The presence of the racial contract—that invisible common law that nullifies the formal American social contract, and which relies upon the forcible extraction and expropriation of Black and Indigenous peoples’ resources in order to create and protect white wealth—totally undermines Black and Indigenous people’s formal expectations of law enforcement. Black and Indigenous communities expect equal assistance and service from police, as per their formal rights under law, and in exchange for their tax dollars; the state gaslights them into believing that such a contract is intact. However, the state actually uses police to contain, suppress, and eliminate Black and Indigenous people—in order to perpetuate the racial contract and the system of racial capitalism for which the racial contract exists. The State—which represents the white body politic—knows that it has promised certain benefits of citizenship to all citizens and knows that Black and Indigenous citizens rely upon the promise, while also knowing that it has absolutely no intention of delivery thereof. Because there is no mutual assent between the parties, no contract actually exists.
As guardians of America’s racial contract, the police work to ensure that Black and Indigenous people stay in their physical and socio-political place; facilitate extraction and seizure of capital from Black and Indigenous people from the state; and remedy perceived breaches of white supremacist social order. On June 25, 2020, for example, news broke of the firing of three Wilmington, North Carolina police officers who were caught on a two hour-long video accidentally recorded in a patrol car making intensely racist anti-Black statements and threats. One declared that “We are just going to go out and start slaughtering them fucking n*****s.” He also suggested that he or others should “Wipe [Black Americans] off the fucking map...that’ll put ‘em back about four or five generations.”Another deplored, in response, that white people had begun “worshiping blacks”.
Thus, with each police killing of a Black or Indigenous American comes increased calls for police reform or abolition. Serious calls to defund the police are now part of mainstream political lexicon, as Black and Indigenous people realize that the state is actually compelling them to pay for their own murders, or the murders of their families, friends, and neighbors. Many members of these communities realize that their privity with the police—and with the state—is illusory, and that they are not contractors, but rather the subjects and objects of the contract itself.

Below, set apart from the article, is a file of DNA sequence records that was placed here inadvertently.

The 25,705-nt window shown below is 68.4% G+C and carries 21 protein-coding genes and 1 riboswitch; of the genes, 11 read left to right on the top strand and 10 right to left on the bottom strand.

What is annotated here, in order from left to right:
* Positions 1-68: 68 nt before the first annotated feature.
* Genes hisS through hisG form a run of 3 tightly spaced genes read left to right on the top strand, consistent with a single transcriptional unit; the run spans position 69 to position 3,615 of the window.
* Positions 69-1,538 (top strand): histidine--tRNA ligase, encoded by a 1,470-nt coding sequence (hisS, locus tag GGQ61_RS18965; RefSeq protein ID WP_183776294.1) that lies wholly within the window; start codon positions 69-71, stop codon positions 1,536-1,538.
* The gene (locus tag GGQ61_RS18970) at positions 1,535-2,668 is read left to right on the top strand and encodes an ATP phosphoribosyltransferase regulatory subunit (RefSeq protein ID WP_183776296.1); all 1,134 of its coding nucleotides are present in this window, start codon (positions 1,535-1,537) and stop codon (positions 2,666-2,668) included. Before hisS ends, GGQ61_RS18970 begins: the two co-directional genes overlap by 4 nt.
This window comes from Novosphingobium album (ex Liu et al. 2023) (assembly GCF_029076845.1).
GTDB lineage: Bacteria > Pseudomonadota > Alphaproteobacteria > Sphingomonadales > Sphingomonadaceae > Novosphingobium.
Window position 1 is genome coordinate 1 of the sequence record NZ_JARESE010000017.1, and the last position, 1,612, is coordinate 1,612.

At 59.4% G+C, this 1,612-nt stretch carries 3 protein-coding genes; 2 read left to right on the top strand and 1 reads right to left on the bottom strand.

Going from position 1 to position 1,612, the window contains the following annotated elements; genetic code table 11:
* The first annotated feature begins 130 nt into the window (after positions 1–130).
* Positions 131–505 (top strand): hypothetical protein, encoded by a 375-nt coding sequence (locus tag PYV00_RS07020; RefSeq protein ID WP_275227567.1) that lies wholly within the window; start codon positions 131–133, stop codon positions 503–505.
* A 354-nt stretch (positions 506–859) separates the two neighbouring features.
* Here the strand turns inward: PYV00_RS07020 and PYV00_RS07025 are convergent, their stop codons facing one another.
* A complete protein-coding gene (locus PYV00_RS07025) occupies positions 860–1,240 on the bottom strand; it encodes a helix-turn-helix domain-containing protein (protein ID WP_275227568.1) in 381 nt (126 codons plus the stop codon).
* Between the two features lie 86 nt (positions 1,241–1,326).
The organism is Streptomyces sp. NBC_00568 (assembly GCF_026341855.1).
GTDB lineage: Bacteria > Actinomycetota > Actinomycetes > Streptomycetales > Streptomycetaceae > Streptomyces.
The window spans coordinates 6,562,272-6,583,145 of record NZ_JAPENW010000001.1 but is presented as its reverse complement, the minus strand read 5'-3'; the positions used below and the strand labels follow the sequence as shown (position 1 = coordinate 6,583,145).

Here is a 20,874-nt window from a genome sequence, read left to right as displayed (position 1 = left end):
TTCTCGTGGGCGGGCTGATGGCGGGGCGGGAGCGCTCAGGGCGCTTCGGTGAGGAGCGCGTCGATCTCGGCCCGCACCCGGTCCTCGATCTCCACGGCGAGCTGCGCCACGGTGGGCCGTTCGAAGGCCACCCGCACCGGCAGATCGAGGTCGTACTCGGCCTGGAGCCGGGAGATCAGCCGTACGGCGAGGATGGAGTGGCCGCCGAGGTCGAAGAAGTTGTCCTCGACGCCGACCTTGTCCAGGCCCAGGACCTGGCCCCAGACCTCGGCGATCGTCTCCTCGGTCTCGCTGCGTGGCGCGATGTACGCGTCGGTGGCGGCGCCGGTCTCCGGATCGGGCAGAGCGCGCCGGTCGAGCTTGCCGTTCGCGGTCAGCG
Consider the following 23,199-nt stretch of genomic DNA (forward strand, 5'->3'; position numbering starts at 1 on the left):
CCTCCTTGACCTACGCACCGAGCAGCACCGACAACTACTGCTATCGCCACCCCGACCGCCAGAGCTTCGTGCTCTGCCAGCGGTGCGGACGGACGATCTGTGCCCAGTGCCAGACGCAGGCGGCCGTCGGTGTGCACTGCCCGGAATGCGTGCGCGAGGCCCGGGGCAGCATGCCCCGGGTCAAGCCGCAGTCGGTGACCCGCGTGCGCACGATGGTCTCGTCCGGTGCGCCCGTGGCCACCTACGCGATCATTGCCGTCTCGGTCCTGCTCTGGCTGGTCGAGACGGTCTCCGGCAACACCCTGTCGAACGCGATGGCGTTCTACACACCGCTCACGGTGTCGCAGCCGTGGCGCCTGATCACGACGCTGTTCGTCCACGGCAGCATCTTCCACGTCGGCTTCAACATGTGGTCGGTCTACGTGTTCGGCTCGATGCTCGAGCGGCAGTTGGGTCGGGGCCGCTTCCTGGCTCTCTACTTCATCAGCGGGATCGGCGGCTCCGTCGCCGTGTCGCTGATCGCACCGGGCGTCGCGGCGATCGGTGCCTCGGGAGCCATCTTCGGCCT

Communities targeted by police brutality have a right, per the doctrine of promissory estoppel, to seek remedies from the state based on their reliance upon an agreement that the police would protect and serve them in exchange for their municipal funding. Abolitionists can base an argument for reparatory justice based upon the reliance doctrine: indeed, should they be able to make a case for detrimental reliance of a community upon a contract with the local police department, a claim could theoretically be made of a municipal government for damages that would then be subtracted from the police department’s budget. Otherwise, the affected community that could demonstrate reliance and breach, and certainly that the state has made vitiating misrepresentations regarding the police’s duties to protect and serve Black and Indigenous people. Thus, the non-breaching party could demand rescission of the agreement and opt to stop funding the police. Of course, the state would have to agree to this demand, and in order for that to happen, the state must first rescind the racial contract and include Black and Indigenous people as contractors—and, thus, as full citizens, and as people with rights that the police are bound to respect.
This post is part of a continuing series on introducing critical perspectives, including critical race theory, into the teaching of first-year contracts. Other posts in the series include:
- Guest Blogger Marissa Jackson Sow on Whiteness as Contract and the Police, Part I
- Teaching Assistants: Marissa Jackson Sow, "Whiteness as Contract"
- Teaching Assistants: Threedy, Dancing Around Gender
- Guest Post by Alan White, Systemic Racism and Teaching Contracts
- Guest Post by Deborah Post on Williams v. Walker-Thomas
- Guest Post by Chaumtoli Huq, Part III: Counter-Hegemonic Narratives
- Guest Post by Chaumtoli Huq, Part II: Freedom to Contract and the Reasonable ManGuest Post by Chaumtoli Huq, Part I: The Decolonial Framework
- Guest Post by Deborah Zalesne, The (In)Visibility of Race in Contracts: Thoughts for Teachers
- What Should a Court Do in Response to Racist Contractual Threats? Wolf v. Marlton Corp.
- Guest Post by Charles Calleros: Raising Issues of Race, Ethnicity, and Culture in 1L Contracts: Language Barriers
- Guest Post by Charles Calleros, Talking about Race in the Contracts Course: Interface with Civil Rights Laws, Part II – Consideration
- Guest Post by Charles Calleros, Talking about Race in the Contracts Course: Interface with Civil Rights Laws, Part I – Mutual Assent
- Teaching Assistants, Emily Houh's Redemptive Theory of Contract Law